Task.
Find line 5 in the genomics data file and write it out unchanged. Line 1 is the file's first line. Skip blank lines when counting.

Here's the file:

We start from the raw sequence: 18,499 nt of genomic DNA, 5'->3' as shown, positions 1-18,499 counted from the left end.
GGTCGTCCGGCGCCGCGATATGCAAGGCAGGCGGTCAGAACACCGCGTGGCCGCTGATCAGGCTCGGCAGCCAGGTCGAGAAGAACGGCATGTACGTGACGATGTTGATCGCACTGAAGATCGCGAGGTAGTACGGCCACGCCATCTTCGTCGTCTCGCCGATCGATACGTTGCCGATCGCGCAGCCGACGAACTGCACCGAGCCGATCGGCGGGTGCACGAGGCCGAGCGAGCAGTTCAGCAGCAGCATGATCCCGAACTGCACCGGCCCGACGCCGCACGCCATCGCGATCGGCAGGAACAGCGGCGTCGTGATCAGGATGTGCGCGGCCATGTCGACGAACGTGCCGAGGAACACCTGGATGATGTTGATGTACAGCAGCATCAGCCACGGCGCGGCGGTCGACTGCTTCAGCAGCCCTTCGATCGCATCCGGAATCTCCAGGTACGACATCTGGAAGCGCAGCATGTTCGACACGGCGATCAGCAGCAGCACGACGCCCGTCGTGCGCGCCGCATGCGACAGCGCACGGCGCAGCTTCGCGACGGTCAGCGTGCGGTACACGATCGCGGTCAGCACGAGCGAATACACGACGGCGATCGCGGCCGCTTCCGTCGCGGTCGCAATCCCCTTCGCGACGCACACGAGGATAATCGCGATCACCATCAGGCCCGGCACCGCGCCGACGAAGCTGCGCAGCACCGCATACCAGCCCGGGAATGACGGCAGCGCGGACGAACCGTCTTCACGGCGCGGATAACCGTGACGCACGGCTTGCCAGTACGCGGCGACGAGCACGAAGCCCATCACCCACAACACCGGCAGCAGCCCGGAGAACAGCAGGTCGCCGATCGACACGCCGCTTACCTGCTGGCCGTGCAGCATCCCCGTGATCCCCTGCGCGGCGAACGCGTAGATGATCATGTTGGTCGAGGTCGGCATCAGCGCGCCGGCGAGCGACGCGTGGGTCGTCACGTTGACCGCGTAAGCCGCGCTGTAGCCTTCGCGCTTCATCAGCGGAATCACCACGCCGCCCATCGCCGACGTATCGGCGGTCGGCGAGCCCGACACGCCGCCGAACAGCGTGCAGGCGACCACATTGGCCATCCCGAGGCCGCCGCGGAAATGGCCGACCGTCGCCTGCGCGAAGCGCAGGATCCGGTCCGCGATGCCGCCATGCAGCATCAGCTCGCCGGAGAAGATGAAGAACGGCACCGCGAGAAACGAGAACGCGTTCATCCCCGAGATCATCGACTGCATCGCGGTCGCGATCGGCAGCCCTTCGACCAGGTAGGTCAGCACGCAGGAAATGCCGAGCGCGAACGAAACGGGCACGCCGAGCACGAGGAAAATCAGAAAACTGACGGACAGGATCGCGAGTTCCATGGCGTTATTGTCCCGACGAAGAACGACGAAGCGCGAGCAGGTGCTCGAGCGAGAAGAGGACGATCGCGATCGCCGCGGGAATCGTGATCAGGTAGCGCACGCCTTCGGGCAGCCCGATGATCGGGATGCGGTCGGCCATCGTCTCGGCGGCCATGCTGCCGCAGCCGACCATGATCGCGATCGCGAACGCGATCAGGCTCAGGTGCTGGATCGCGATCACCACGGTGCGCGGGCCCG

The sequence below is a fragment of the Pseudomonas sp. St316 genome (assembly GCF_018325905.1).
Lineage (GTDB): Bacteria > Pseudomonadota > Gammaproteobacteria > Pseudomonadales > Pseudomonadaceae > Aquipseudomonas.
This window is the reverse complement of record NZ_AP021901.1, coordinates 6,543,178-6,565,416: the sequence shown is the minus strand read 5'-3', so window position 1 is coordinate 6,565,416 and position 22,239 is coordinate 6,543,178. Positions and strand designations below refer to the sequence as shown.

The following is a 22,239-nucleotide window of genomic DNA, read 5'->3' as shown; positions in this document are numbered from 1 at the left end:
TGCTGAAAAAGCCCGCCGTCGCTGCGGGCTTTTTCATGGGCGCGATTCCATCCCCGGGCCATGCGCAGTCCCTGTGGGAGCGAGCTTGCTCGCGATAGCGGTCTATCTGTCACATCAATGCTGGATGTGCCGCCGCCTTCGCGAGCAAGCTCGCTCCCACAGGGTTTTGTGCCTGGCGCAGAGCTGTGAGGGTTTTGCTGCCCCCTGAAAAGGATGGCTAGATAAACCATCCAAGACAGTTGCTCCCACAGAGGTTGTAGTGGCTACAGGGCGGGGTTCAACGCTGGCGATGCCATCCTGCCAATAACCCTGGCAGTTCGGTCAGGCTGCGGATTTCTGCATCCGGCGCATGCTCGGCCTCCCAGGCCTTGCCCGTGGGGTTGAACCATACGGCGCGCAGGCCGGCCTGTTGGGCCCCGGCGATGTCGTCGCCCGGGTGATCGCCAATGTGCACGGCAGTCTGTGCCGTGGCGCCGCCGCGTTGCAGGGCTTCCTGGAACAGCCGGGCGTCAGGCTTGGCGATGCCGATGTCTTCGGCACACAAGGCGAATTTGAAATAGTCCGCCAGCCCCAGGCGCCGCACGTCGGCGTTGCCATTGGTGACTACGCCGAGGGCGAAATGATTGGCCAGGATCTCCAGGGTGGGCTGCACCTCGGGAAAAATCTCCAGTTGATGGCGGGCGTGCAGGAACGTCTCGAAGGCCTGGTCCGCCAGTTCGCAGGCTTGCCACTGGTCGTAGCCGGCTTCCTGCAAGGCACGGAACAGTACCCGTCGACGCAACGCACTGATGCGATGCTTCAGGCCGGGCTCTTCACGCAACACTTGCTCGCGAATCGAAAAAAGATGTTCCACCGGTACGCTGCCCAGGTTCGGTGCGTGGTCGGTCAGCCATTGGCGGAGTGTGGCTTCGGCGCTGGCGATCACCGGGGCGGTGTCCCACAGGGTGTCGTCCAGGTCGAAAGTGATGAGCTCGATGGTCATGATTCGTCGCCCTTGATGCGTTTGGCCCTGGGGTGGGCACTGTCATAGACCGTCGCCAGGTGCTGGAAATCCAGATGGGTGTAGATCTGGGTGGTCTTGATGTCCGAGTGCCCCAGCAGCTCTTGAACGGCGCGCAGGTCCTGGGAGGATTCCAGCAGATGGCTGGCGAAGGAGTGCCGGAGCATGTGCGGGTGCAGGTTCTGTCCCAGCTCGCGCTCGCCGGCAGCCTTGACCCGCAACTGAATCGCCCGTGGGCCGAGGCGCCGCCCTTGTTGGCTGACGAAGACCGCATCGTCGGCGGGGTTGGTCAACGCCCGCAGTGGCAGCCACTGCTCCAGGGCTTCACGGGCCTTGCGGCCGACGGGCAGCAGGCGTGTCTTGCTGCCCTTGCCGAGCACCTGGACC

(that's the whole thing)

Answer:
This window is the reverse complement of record NZ_AP021901.1, coordinates 6,543,178-6,565,416: the sequence shown is the minus strand read 5'-3', so window position 1 is coordinate 6,565,416 and position 22,239 is coordinate 6,543,178. Positions and strand designations below refer to the sequence as shown.